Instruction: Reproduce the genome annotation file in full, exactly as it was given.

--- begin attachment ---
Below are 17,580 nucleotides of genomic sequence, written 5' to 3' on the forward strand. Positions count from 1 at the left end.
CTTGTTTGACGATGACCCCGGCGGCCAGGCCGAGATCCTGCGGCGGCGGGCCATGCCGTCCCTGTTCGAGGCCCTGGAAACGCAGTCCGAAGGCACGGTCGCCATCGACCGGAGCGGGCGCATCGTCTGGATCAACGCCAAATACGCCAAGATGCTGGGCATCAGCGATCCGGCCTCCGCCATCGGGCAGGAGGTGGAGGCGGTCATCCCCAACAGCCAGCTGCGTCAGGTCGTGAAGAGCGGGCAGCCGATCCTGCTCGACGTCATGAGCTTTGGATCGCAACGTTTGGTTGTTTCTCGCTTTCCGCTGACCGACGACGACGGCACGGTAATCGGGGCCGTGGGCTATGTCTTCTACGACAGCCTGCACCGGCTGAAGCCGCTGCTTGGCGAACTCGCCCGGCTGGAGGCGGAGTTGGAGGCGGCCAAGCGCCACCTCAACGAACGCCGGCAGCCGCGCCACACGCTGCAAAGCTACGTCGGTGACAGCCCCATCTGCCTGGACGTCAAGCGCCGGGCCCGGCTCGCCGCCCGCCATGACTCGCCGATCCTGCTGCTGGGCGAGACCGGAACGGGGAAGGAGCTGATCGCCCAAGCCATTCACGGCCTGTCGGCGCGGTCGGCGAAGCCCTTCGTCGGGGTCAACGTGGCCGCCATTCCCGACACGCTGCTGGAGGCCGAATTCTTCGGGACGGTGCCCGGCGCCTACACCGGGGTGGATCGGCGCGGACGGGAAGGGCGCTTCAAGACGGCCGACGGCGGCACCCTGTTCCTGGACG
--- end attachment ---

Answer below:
Below are 17,580 nucleotides of genomic sequence, written 5' to 3' on the forward strand. Positions count from 1 at the left end.
CTTGTTTGACGATGACCCCGGCGGCCAGGCCGAGATCCTGCGGCGGCGGGCCATGCCGTCCCTGTTCGAGGCCCTGGAAACGCAGTCCGAAGGCACGGTCGCCATCGACCGGAGCGGGCGCATCGTCTGGATCAACGCCAAATACGCCAAGATGCTGGGCATCAGCGATCCGGCCTCCGCCATCGGGCAGGAGGTGGAGGCGGTCATCCCCAACAGCCAGCTGCGTCAGGTCGTGAAGAGCGGGCAGCCGATCCTGCTCGACGTCATGAGCTTTGGATCGCAACGTTTGGTTGTTTCTCGCTTTCCGCTGACCGACGACGACGGCACGGTAATCGGGGCCGTGGGCTATGTCTTCTACGACAGCCTGCACCGGCTGAAGCCGCTGCTTGGCGAACTCGCCCGGCTGGAGGCGGAGTTGGAGGCGGCCAAGCGCCACCTCAACGAACGCCGGCAGCCGCGCCACACGCTGCAAAGCTACGTCGGTGACAGCCCCATCTGCCTGGACGTCAAGCGCCGGGCCCGGCTCGCCGCCCGCCATGACTCGCCGATCCTGCTGCTGGGCGAGACCGGAACGGGGAAGGAGCTGATCGCCCAAGCCATTCACGGCCTGTCGGCGCGGTCGGCGAAGCCCTTCGTCGGGGTCAACGTGGCCGCCATTCCCGACACGCTGCTGGAGGCCGAATTCTTCGGGACGGTGCCCGGCGCCTACACCGGGGTGGATCGGCGCGGACGGGAAGGGCGCTTCAAGACGGCCGACGGCGGCACCCTGTTCCTGGACG